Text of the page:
Welcome back to 80s Bits, the weekly column in which we explore the best and worst of the Decade of Shame. With guest writers, hidden gems and more, it’s truly, truly, truly outrageous.
Pretty in Pink is the quintessential 80’s ‘John Hughes film’ ™. Teenage love and friendship is explored through a combination of comedy and drama, all to a hip soundtrack. Released in 1986, Pretty in Pink was written by John Hughes and directed by Howard Deutch.
The plot is certainly nothing revolutionary or original. It can probably be summed up as love triangle meets class warfare. Poor but full of pep high schooler Andie Walsh (Molly Ringwald), who lives with her depressed and jobless father (Harry Dean Stanton) after her mother has left them, somehow attends the same high school as quite-rich Blane McDonough (Andrew McCarthy), the quintessential 80s rich kid who hangs with a superficial party crowd. Duckie (Jon Cryer), the self-styled wacky and determinedly unconventional best friend and constant presence in Andie’s life, is not happy about the growing relationship between Andie and Blane. Duckie loves Andie who loves Blane.
The film progresses through the exploration of a tentative relationship between Andie and Blane, while Duckie becomes increasingly alienated and distraught. These events are helped along by cool record shop owner Iona (Annie Potts, from Ghostbusters), who offers advice like a mother duck and hip one-liners for the audience. Blane of course turns toad and ditches Andie as a prom date when he thinks she is not fitting into the cool crowd. Andie, deciding to go alone to the prom anyway, responds with the best prom-dress sewing-sequence in an 80s film. The result is one not so pretty pink dress, in this reviewer’s humble opinion. It all ends well, with Andie, Blane and Duckie working it out at the prom, when Andie chooses her perfect man – Blane or the Duckster? That’d be telling.
With performances that often veer from 80s camp to schmaltzy melodrama, it can’t be said that Pretty in Pink is the highest quality film in the world. But it does have buckets of charm. It is a perfect example of a John Hughes film at its best. Funny enough but not to the point of embarrassing. Full of 80s sensibility sheen (fashion, hair) but with enough heart to be relatable to a modern audience. The teenagers dialogue is obviously written by an adult, but there is truth in delivery (hello, Dawson’s Creek?).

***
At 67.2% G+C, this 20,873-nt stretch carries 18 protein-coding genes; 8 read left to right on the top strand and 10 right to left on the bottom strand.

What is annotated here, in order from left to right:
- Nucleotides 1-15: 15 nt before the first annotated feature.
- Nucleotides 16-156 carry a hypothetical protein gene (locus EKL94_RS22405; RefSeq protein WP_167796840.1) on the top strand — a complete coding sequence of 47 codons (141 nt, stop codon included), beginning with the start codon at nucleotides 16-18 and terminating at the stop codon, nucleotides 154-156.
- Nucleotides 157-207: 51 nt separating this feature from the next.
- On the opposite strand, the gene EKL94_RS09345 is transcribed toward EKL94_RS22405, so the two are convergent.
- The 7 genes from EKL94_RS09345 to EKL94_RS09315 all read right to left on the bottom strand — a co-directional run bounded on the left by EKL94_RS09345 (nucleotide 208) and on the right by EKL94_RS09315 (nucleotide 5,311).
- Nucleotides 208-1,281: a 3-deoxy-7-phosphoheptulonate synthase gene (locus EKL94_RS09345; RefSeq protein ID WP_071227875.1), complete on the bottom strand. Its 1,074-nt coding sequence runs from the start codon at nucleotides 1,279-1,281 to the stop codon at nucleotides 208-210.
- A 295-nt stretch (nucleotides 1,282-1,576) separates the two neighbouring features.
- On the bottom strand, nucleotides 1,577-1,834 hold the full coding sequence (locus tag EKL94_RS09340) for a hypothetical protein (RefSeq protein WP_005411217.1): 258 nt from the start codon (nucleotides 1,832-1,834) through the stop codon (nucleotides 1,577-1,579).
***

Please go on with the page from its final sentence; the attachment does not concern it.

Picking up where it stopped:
Another reason the film is so cool is Duckie. Quite simply, Duckie. True, he may seem a bit annoying, a bit too enthusiastic, “look-at-me, now I’m sulking”. True, he is entrenched in sub culture politics, rallying the new wavers against the preppy rich kids. But his love for Andie is very touching, and he does a great mime bit to Otis Reading’s “Try a Little Tenderness”. He is the Duckster.
According to the notes of the Pretty in Pink soundtrack, the music was not incidental to the film, but an integral part. John Hughes writes in the sleevenotes, “The music in Pretty in Pink was not an afterthought. The tracks in this album and in this film are there because Howie Deutch and I believe in the artists….”. Like other John Hughes films, dreamy and edgy songs provide the musical soundscape. Packed with 80s New Wave and post punk indie darlings such as Orchestral Manoeuvres in the Dark, Suzanne Vega, New Order, Echo & the Bunnymen, The Smiths and, of course, The Psychedelic Furs’ title track “Pretty in Pink”, it is truly a groovtastic soundtrack, and a wink to the sensibilities of a cooler audience than a typical mainstream teen film.
Is it the indie references (The Smiths posters in the record store), the 80s alterna-soundtrack, Andie’s pretty pink fashion, the prom dress sewing sequence, Duckie’s eccentricity, Andrew McCarthy’s crazy eyes acting technique, or just the inherent coolness at its very core that makes this an enduring film? Film theorists would probably say it was the universal themes of growing up, coming of age, discovering the meaning of true love, jealousy and the endurance of friendship. It probably does have something to do with the fact that for all the overall sheen of hipness, the film is played for real emotionality. When Duckie hurts, we hurt, and when Andie yearns for what she thinks she is not entitled to, we are right there with her. Blane, we may just tolerate.
In his lifetime, John Hughes, directed, produced or wrote more than 30 films before he sadly passed away in 2009 at the relatively young age of 59. He was at the helm one way or the other for everything from laughtastic mainstream comedies such as National Lampoon’s Vacation and Planes, Trains and Automobiles, films with cult followings like Ferris Bueller’s Day Off and The Breakfast Club, to teen melodramas like Sixteen Candles, and, er, more questionable material in the 1990s such as Curly Sue and Maid in Manhattan. Many a teen became the centre of 80s cool after featuring in a John Hughes film (such as Molly Ringwald who starred in quite a few). He loved to make us laugh, think about the geeks and freaks, and bop to interesting pop. Vale John Hughes, we love you.